The European Union (EU) is the largest trading
partner of Pakistan. The further enlargement of the Union, with the
joining of new member countries, offers enormous potential to Pakistan
to boost its exports to the Union but may also pose some threats. The
number of anti-dumping investigations may increase manifold in order to
safeguard the local manufacturers. However, Pakistan can only benefit if
it follows the rules of the game and also exploit the GSP incentive
available to it, keeping in mind that Pakistan is not the only country
enjoying this incentive.
Export Promotion Bureau (EPB) organized a very timely
seminar to create awareness among the exporters about the opportunities
and challenges. Pakistan's Economic Minister in Brussels, Suleman Ghani
talked for hours to the participants. His address mainly covered three
key areas having the potential to impact Pakistan's exports to the
Union. These are, 1) the Generalized System of Preference (GSP), 2) the
anti-dumping law and procedures and 3) impact of the enlargement of the
Union on Pakistan's trade. While his presentation was aimed at overall
trade, most of the participants dragged him into specific issues related
to textiles and clothing sector and particularly the recently initiated
anti-dumping investigations on bed lenin.
His main emphasis was that with the enlargement of
the Union, the potential for export would increase manifold but unless
Pakistani exporters were able to follow the regulatory regime they could
not achieve the target. Pakistan got two extraordinary incentives after
the 9/11, a 15% increase in textile quota and suspension of some
applicable tariffs. These two incentives provide Pakistani exporters
some edge over some its competitors, in terms of cost, but they
(exporters) still have to comply with the regulatory regime. The greater
access offers an opportunity to Pakistani exporters to establish their
credentials before textile quota regime is completely phased out.
He also emphasized that even after quota regime was
phased out Pakistan would continue to enjoy the benefits available under
the GSP system. The GSP system offers non-reciprocal preferential tariff
treatment for developing countries. It was introduced in 1971 and got
its present shape in 1995. It is applicable on 180 countries including
Pakistan. It covers all the products except a few. The new plan for
2005-2015 would be announced in 2004. It will also specifically draw the
guidelines for 2005-2007 period.
While the developing countries are entitled for
reduced tariff under the general arrangements, they are also entitled
for special incentives if they follow the EU guidelines regarding labour,
environment and drugs. The EU also follows a policy of 'graduation'
under which some of the incentives do not remain effective. However, if
the circumstances change the 'graduated' status does not apply.
Therefore, both the government and exporters must comprehend the rules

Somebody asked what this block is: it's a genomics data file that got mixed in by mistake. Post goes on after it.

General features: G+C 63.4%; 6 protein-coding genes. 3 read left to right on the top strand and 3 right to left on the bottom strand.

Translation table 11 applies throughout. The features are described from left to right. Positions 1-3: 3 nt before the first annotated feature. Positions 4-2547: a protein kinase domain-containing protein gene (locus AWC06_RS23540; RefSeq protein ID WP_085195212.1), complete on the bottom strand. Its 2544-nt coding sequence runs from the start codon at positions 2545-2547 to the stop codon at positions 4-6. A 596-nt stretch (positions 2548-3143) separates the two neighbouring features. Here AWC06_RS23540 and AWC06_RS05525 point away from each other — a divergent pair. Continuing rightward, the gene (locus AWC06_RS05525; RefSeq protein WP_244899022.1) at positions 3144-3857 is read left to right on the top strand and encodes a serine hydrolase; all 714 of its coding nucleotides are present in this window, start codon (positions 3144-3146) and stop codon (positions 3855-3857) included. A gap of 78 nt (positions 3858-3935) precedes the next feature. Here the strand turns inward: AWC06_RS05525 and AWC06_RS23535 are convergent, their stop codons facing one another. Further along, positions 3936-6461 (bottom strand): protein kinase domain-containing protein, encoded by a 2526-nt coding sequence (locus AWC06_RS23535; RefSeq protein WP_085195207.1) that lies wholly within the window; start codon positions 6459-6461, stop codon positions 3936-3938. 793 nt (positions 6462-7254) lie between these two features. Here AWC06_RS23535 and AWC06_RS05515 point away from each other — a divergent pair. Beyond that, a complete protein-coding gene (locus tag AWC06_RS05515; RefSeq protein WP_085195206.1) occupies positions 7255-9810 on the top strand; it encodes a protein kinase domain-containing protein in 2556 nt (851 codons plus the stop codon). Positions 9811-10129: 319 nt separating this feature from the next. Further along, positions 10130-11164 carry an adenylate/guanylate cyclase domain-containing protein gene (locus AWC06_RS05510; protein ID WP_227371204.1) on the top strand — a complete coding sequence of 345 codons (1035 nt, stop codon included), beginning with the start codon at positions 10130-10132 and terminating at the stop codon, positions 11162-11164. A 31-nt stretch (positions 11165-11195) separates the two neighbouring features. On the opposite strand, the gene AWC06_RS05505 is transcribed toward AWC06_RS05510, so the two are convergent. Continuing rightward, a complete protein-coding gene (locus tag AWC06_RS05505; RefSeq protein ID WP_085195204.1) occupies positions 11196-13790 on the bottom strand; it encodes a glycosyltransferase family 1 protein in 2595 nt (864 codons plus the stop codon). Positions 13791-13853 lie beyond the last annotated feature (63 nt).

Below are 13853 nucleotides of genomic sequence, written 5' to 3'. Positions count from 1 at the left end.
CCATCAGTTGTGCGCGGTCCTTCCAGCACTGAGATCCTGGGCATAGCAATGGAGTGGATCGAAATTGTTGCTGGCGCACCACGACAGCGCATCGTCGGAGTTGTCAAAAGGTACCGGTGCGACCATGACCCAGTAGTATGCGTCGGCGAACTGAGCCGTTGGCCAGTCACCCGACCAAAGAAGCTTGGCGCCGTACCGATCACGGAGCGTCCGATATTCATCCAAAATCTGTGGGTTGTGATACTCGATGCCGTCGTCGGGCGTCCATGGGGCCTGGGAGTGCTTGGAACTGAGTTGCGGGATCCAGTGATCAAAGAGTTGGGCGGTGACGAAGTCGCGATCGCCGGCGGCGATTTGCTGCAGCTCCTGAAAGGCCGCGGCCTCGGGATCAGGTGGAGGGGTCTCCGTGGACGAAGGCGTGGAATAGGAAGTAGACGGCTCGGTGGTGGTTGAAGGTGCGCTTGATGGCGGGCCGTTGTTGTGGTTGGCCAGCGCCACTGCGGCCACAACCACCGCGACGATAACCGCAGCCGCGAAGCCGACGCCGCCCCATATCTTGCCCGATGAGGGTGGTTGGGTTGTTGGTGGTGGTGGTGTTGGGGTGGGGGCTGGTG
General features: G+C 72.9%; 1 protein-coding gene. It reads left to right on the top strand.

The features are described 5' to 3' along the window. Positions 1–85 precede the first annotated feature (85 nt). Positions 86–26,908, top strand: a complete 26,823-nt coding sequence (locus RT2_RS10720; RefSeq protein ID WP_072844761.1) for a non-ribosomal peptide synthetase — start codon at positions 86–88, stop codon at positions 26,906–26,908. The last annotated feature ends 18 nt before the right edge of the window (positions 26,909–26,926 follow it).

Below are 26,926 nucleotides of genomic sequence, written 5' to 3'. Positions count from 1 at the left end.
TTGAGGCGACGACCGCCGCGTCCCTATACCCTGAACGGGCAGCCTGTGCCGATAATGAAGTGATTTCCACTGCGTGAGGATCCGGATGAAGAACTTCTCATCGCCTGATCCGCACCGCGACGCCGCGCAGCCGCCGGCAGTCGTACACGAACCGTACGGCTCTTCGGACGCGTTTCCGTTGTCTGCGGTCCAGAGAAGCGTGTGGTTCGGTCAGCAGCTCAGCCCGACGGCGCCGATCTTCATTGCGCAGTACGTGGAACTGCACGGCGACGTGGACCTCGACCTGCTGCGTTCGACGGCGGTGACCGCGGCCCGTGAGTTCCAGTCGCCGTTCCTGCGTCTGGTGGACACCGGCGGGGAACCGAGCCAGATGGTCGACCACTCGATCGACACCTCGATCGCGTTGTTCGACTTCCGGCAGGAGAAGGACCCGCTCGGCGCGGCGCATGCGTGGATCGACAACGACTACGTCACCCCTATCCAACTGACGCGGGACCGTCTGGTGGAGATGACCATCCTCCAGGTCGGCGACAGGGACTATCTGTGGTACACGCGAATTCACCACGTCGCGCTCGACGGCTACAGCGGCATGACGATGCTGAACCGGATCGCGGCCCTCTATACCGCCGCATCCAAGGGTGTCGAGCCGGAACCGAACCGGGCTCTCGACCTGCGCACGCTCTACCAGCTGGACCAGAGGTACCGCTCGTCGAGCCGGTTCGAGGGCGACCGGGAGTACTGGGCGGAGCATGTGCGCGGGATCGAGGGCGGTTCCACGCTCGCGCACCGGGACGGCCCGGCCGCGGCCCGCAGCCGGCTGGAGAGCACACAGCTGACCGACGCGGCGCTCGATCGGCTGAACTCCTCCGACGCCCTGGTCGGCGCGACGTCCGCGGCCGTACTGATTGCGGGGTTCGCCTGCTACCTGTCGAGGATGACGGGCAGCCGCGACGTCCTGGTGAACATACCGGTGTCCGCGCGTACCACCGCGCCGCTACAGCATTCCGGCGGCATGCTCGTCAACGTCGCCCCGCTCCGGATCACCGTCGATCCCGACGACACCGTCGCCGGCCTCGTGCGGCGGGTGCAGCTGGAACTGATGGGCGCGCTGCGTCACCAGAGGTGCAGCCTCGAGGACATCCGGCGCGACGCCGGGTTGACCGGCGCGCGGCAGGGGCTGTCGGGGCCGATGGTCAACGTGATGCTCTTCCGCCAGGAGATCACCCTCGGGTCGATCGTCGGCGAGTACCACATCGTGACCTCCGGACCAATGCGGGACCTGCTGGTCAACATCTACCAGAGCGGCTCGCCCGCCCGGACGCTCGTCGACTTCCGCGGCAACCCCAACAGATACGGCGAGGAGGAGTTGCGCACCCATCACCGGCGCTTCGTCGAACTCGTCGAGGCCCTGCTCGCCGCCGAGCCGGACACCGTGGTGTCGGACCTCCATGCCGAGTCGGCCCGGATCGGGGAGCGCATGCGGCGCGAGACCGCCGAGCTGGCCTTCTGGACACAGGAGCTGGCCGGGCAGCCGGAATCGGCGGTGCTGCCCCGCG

governing the trade and try to avail the opportunities.
As regards anti-dumping proceedings against Pakistani
exporters, Suleman termed it normal and also warned about the threat of
more investigations once the Union was enlarged. Any anti-dumping
investigation is based on the premise of protection of local industries.
However, the complainant has to prove that either the injury has been
caused or the influx of low cost imports is causing injury to the local
producers. Some of the textile products are considered 'sensitive' by
the importing countries and any substantial growth in quantity imported
is considered a potential threat to the local manufacturers.
Suleman was of the view that instead of crying or
terming these politically motivated, local manufacturers must get
themselves acquainted with the rules governing such investigations.
Since the basis of any investigation is the complaint, its content must
be read very carefully. Effort has to be made to find the legitimacy of
complainant to make such a move. Local exporters should be fully aware
of their market share in total import of the product, under
investigation, by the importing country.
The enlargement of the Union as such does not pose
any threat because Pakistani exporters are already competing with the
new incumbents. However, some of the health rules etc. of the Union, not
being followed by these countries, would come in force once they join
the Union. Therefore, Pakistanis currently exporting to these countries
must learn to follow these rules immediately, before these countries are
formally admitted into the Union.
As such the EU is the biggest buyer of made in
Pakistan products. Its expansion offer new opportunities but not without
certain threats. It is only up to the local manufacturers to get fully
equipped to prove that they can abide by the rules and still supply at